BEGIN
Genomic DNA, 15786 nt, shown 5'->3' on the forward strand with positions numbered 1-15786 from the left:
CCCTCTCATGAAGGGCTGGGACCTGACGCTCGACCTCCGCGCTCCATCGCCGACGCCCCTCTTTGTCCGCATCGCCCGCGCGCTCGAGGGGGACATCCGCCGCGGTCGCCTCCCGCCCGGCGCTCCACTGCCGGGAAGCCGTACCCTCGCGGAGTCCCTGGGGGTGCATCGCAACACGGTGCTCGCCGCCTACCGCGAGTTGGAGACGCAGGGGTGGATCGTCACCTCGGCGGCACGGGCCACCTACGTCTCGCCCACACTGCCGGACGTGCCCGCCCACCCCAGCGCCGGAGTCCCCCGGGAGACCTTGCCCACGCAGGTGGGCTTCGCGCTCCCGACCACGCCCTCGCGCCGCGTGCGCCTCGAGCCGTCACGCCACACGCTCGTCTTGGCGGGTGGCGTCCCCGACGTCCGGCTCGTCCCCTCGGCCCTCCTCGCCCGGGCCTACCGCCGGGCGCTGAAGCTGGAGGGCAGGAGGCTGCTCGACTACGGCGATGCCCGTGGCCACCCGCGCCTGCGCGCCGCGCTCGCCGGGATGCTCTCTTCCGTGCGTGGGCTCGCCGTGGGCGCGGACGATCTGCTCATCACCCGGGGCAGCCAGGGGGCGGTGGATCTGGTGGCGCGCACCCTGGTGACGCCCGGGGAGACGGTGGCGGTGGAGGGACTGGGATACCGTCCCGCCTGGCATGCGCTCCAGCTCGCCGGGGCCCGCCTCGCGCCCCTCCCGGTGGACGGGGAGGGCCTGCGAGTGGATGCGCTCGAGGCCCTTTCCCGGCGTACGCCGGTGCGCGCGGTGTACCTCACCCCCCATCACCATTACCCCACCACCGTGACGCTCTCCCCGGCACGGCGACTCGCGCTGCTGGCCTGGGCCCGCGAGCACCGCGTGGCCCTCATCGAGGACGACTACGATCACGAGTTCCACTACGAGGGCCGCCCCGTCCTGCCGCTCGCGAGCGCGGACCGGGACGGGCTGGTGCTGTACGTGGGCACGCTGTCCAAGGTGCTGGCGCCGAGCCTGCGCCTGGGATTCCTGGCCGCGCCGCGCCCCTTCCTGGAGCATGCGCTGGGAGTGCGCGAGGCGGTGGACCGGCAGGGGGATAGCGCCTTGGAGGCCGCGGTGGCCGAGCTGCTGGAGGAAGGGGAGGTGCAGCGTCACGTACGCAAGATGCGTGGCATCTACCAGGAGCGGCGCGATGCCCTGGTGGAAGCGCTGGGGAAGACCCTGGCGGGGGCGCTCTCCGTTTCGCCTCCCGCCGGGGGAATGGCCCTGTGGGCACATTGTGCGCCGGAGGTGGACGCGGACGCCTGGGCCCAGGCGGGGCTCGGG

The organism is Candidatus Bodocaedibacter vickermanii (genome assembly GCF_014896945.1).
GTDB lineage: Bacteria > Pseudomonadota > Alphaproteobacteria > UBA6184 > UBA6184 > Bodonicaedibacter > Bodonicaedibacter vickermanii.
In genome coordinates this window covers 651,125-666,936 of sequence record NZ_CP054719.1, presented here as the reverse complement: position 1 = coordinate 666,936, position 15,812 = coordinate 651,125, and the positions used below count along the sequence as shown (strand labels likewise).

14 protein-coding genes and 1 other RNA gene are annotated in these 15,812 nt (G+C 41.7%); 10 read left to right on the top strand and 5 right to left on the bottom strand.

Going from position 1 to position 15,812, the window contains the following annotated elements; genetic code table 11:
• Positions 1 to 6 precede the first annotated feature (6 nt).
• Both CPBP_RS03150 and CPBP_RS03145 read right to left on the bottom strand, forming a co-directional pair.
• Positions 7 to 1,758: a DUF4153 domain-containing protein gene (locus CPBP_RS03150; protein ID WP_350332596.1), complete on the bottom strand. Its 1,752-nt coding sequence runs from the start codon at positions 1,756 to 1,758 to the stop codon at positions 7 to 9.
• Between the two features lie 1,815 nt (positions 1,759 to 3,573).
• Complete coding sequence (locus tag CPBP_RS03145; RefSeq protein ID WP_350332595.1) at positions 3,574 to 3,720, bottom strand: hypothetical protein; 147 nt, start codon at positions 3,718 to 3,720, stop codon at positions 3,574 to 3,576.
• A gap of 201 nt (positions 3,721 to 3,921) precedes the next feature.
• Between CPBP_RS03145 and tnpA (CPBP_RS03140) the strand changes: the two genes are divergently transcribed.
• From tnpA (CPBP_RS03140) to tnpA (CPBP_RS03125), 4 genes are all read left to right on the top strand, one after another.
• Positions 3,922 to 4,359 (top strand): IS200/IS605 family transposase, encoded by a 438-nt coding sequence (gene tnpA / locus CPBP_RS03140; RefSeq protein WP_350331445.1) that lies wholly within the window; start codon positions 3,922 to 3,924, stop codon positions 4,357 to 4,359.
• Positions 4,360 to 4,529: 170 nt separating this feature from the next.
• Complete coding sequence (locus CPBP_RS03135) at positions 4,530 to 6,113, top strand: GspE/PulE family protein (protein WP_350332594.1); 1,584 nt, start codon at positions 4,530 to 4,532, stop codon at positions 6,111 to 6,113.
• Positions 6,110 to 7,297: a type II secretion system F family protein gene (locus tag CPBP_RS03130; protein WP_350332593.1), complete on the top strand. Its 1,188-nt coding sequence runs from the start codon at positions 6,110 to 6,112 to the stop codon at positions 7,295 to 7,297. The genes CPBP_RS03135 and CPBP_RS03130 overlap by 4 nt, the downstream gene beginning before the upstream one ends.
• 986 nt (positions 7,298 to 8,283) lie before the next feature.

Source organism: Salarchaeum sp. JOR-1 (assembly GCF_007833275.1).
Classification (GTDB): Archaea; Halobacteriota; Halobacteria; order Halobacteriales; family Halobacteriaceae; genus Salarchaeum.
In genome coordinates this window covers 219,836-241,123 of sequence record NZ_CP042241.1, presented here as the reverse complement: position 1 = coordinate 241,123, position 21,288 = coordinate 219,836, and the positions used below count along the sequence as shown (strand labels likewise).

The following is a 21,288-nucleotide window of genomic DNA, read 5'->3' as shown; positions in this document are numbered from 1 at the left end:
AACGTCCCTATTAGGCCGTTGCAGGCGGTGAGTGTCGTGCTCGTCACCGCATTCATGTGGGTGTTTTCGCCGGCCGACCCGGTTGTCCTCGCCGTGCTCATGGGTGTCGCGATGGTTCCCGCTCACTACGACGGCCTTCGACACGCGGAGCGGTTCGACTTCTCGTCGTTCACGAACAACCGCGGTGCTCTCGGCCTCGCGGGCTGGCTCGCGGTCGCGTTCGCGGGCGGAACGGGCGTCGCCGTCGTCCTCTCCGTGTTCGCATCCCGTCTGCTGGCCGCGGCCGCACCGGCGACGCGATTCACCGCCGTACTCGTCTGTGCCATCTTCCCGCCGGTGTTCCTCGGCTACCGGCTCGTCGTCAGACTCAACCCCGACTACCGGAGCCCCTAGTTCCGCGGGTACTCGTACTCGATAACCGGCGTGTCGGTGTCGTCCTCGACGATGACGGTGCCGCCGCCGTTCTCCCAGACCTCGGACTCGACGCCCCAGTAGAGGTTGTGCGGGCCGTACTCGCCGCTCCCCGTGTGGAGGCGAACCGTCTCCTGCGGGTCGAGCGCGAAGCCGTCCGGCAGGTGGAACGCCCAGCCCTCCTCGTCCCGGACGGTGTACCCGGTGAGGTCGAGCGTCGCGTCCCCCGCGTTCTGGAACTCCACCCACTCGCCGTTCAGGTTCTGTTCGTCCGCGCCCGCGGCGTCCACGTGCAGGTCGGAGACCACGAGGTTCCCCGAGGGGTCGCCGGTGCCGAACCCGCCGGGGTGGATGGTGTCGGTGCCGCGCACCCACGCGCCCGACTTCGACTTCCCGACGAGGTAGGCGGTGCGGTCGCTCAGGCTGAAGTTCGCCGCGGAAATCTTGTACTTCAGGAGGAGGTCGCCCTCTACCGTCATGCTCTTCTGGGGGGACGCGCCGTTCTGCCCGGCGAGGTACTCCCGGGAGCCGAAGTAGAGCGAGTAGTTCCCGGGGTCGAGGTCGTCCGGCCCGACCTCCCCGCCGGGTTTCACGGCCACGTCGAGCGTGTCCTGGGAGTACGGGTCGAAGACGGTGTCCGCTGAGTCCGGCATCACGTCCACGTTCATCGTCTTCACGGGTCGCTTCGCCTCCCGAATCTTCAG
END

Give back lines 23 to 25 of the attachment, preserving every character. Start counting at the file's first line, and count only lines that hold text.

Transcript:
In genome coordinates this window covers 219,836-241,123 of sequence record NZ_CP042241.1, presented here as the reverse complement: position 1 = coordinate 241,123, position 21,288 = coordinate 219,836, and the positions used below count along the sequence as shown (strand labels likewise).

The following is a 21,288-nucleotide window of genomic DNA, read 5'->3' as shown; positions in this document are numbered from 1 at the left end:
AACGTCCCTATTAGGCCGTTGCAGGCGGTGAGTGTCGTGCTCGTCACCGCATTCATGTGGGTGTTTTCGCCGGCCGACCCGGTTGTCCTCGCCGTGCTCATGGGTGTCGCGATGGTTCCCGCTCACTACGACGGCCTTCGACACGCGGAGCGGTTCGACTTCTCGTCGTTCACGAACAACCGCGGTGCTCTCGGCCTCGCGGGCTGGCTCGCGGTCGCGTTCGCGGGCGGAACGGGCGTCGCCGTCGTCCTCTCCGTGTTCGCATCCCGTCTGCTGGCCGCGGCCGCACCGGCGACGCGATTCACCGCCGTACTCGTCTGTGCCATCTTCCCGCCGGTGTTCCTCGGCTACCGGCTCGTCGTCAGACTCAACCCCGACTACCGGAGCCCCTAGTTCCGCGGGTACTCGTACTCGATAACCGGCGTGTCGGTGTCGTCCTCGACGATGACGGTGCCGCCGCCGTTCTCCCAGACCTCGGACTCGACGCCCCAGTAGAGGTTGTGCGGGCCGTACTCGCCGCTCCCCGTGTGGAGGCGAACCGTCTCCTGCGGGTCGAGCGCGAAGCCGTCCGGCAGGTGGAACGCCCAGCCCTCCTCGTCCCGGACGGTGTACCCGGTGAGGTCGAGCGTCGCGTCCCCCGCGTTCTGGAACTCCACCCACTCGCCGTTCAGGTTCTGTTCGTCCGCGCCCGCGGCGTCCACGTGCAGGTCGGAGACCACGAGGTTCCCCGAGGGGTCGCCGGTGCCGAACCCGCCGGGGTGGATGGTGTCGGTGCCGCGCACCCACGCGCCCGACTTCGACTTCCCGACGAGGTAGGCGGTGCGGTCGCTCAGGCTGAAGTTCGCCGCGGAAATCTTGTACTTCAGGAGGAGGTCGCCCTCTACCGTCATGCTCTTCTGGGGGGACGCGCCGTTCTGCCCGGCGAGGTACTCCCGGGAGCCGAAGTAGAGCGAGTAGTTCCCGGGGTCGAGGTCGTCCGGCCCGACCTCCCCGCCGGGTTTCACGGCCACGTCGAGCGTGTCCTGGGAGTACGGGTCGAAGACGGTGTCCGCTGAGTCCGGCATCACGTCCACGTTCATCGTCTTCACGGGTCGCTTCGCCTCCCGAATCTTCAG